We’re getting rain today, and possible snow tomorrow, though I think that will probably be north or west of us.
We walked at Tall Pines yesterday.
Merril’s Movie/Book Club
We watched the new Luther movie, but really you shouldn’t. (You’re welcome.) So many good actors wasted in a movie that’s mediocre at best. Some movies you like more when you think about them later, not this one.
We also watched Women Talking, which both of us thought was excellent. But you know, it was women talking, so if you only watch action films, it’s not for you. A brilliant ensemble cast with deft direction by Sarah Polley. Although the story is loosely based on events that occurred in an extremist Mennonite colony in Bolivia, in the movie, the place and religion are never named. This gives it a timeless feel—these could be women almost anywhere in any time. The violence is never shown, only some blood, a black eye, and a pregnancy. Women Talking was free on Amazon Prime this past weekend.
I didn’t watch the Oscars, but I was pleased that Everything Everywhere All at Once won best picture, and Michelle Yeoh, best actress. I will watch this one again—and it is sort of an action film, but so much more.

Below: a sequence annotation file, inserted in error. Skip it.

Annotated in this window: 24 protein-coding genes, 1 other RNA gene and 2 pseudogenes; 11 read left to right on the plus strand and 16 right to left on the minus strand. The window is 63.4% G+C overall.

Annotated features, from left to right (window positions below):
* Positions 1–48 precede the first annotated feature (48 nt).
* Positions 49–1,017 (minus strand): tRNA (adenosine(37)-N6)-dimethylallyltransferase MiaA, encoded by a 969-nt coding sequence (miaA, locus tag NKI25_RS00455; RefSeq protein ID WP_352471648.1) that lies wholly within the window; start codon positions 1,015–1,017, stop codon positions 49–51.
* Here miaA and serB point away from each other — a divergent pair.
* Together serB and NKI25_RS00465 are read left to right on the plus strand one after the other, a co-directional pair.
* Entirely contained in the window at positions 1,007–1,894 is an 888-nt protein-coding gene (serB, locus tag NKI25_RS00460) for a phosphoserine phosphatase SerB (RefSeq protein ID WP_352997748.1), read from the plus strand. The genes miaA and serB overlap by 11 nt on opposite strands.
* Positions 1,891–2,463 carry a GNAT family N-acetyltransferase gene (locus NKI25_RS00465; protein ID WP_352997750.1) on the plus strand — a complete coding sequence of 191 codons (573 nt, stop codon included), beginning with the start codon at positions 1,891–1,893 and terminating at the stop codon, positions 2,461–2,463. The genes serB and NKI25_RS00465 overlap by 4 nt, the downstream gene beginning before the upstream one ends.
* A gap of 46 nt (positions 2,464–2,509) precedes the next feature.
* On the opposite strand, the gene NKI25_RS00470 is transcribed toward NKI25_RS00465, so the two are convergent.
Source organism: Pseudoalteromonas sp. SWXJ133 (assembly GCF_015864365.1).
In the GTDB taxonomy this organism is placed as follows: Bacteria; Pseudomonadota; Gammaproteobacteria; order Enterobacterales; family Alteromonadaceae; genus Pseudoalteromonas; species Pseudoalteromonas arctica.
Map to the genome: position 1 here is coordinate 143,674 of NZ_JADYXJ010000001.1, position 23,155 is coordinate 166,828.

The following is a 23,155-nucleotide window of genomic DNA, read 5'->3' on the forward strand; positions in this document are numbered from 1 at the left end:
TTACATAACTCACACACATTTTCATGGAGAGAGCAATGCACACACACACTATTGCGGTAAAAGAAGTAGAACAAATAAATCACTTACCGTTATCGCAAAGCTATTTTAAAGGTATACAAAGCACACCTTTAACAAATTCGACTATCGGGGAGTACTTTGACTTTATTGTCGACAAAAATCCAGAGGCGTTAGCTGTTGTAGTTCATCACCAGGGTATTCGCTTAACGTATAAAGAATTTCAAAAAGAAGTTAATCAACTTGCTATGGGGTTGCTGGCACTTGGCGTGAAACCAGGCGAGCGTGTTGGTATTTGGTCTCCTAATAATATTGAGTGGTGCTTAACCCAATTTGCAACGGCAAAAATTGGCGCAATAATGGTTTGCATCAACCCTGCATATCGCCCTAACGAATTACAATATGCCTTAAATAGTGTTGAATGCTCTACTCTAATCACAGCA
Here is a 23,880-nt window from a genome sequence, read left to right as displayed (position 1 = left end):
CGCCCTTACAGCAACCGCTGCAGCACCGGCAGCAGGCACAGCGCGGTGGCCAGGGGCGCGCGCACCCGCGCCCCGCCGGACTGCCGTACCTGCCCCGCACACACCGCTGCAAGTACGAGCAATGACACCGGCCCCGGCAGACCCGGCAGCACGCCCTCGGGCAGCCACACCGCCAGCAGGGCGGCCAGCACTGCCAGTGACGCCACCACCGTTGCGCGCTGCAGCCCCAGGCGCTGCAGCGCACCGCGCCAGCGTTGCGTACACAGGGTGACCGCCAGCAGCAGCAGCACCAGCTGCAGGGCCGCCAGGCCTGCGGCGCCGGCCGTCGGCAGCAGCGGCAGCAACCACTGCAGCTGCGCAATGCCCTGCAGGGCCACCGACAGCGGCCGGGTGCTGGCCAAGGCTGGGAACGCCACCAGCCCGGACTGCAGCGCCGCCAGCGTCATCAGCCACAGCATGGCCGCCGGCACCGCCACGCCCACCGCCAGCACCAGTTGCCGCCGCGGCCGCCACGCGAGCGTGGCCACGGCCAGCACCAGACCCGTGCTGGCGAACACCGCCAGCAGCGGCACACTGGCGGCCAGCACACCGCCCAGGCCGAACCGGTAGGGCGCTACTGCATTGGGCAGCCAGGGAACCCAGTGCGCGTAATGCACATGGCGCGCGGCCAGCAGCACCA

Books: I finished the most recent Louise Penny book, A World of Curiosities. I haven’t read all her books, but this one was on the shelf at the library, so I picked it up. The librarian told me that she didn’t care for this one in the series, which she thought was all over the place. The beginning does jump back in forth in time, but that doesn’t bother me. Penny uses a real-life event that took place in Canada, and one that she covered as a young journalist to argue for anti-gun measures and discuss systemic misogyny. The mistaken identity plot device seems a bit thin here. It’s probably not her best, but I still enjoyed it. It’s the humanity of Gamache and his friends that comes through to me once again.